Worst Teacher of the Year

What the hell is wrong with our elementary school? In general, I support all schools and teachers. I have deep respect for the hard work they do. But when something happens or is said that I disagree with, I stand up and speak my mind.  Isn’t that my right as a parent?

We have butted heads repeatedly over the years over a few issues: supervision and homework (or lack thereof). Every time there is an issue, my concerns fall on deaf ears. The only way I’ve gotten any concerns addressed is to go above their heads to the district.

Yesterday, I went to school for Special Friends Day with my second grade son. I was excited I could be there since the past two years I was a working mom and had to miss it. My mom in law was there too. We had lunch with him outside and then he started playing soccer with other boys since it was their recess time. My mom in law and I got to talking, and I didn’t see what happened, but he came out upset and crying saying the other team was cheating and that one boy gave him a red card and kicked him out of the game. I told him there are no referees in the game and that another kid can’t just kick him out. I told him to go back and play and that I would stand up for him if the boy started messing with him again. So I started paying more attention to the game.

A few minutes later, that same boy started fighting with another boy. They were kicking each other repeatedly, punching each other and slamming their bodies into each other. I watched and looked around for a teacher, but nobody else was watching. I stood up, called my son over, and broke up the fight by telling the boys to stop it. My mom in law took away the soccer ball because they were fighting, not playing.

I thought the school should know there was just a fight, so I sent my son over to tell a teacher who was watching the playground (with her back to the soccer field.)  In the past when I was working as a teacher, no matter what school or what state I was in, there was zero tolerance for fighting.  Kids had consequences.  I figured the teachers needed to know so they could handle it.  I watched as my son told the teacher, and I watched as she dismissed him and kept chatting with a mom with her back to the soccer field.  My son came back to the blanket, and I asked him if she was going to do anything about the fight, and he said he didn’t know.  My mom in law and I looked at each  other in disbelief and sat there watching the teacher and wondering if she was going to act on the information she had just received.  No such luck, she continued to stand there chatting with a mom.  So, I decided to say something to her myself.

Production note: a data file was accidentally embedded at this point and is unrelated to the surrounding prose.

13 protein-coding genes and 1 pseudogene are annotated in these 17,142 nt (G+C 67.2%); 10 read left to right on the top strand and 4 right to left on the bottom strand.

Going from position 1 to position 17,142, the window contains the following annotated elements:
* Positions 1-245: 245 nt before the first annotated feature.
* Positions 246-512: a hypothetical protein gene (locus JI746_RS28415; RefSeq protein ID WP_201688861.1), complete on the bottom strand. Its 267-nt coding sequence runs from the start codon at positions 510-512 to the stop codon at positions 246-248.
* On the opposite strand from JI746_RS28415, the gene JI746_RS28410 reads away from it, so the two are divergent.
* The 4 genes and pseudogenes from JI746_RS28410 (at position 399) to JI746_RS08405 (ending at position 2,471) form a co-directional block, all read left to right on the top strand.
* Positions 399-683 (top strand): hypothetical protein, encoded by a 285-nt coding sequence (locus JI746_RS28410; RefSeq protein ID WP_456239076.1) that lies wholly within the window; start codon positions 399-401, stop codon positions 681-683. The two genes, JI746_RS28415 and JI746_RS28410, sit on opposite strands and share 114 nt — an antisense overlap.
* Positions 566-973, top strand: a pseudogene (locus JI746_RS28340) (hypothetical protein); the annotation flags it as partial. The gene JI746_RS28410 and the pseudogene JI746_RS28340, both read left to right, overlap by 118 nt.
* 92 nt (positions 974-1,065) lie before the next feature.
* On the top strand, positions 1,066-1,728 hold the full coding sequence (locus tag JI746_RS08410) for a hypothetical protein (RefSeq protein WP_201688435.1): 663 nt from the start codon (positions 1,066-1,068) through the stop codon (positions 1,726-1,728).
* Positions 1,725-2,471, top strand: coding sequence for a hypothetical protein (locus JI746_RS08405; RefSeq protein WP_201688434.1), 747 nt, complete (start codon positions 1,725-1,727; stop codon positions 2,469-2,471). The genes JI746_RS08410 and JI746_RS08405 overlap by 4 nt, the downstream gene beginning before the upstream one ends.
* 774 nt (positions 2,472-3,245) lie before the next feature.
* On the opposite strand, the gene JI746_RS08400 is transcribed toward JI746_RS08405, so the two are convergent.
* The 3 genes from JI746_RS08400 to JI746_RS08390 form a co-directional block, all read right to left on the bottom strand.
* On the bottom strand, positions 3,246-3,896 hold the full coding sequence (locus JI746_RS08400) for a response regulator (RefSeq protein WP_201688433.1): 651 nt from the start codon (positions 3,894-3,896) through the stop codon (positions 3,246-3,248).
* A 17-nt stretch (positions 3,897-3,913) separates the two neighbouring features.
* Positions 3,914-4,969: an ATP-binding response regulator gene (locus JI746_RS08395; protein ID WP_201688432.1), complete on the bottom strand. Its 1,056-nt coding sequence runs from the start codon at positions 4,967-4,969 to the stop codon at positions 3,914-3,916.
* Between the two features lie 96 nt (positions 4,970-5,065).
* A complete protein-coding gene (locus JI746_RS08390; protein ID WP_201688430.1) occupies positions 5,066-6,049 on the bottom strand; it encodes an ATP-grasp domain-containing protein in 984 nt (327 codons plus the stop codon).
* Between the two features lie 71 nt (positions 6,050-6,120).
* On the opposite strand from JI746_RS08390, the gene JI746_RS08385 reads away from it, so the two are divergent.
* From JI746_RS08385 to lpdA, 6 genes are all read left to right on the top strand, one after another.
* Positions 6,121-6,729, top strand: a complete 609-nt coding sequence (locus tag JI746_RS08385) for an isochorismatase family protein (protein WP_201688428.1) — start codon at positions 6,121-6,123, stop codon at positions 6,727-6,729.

I walked over to her and excused myself for interrupting her very important (not) conversation with this mom and asked her if she was going to do anything about the boys fighting.  At first, she said she was just told about it and would deal with it later.  I repeated my concerns wondering if she was going to do anything about it at that moment, since there were adult witnesses and the boys were now dispersing.  She mocked me, slapping her hand on her thigh and using a fake voice to say, ‘well, I will just get right on that! I will do something right away.’  Then she turned to keep chatting with the mom who was standing there. I stood there giving her a hard stare until she took some action.  She called one boy over, and I heard him say, “I wasn’t really fighting.”  So I replied, “yes he was!”  Then things took a turn for the worse.

The teacher then turned around and came at me with her finger pointed, raised her voice, and got in my face telling me that I have ‘no control there’ and that ‘if I wanted to continue talking to her about this incident that I needed to go inside because I was embarassing her.’  She told me I needed to go inside so we could talk with an administrator, to which I replied that I’m sure it was very embarrasing for her since she was the only teacher on duty and kids were fighting and she wasn’t doing anything about it.  Like this conversation with this mom standing there was more important that the safety of kids who were beating each other up??

So, I gladly obliged.  Sure, let’s go inside and talk to an administrator, why not.  We go inside, and we find an administrator, and we sit down, and the first thing she says is, “I’m so pissed.”  How professional?  Let me get this straight.  Two boys beat each other up.  No teacher is watching. No teacher does anything about it.  When I tell a teacher and ask her to act on it, I am the one at fault and am sent to the office.  SHE is the one who is angry, and MY behavoir is inappropriate, not the behavior of the fighting boys.  Really?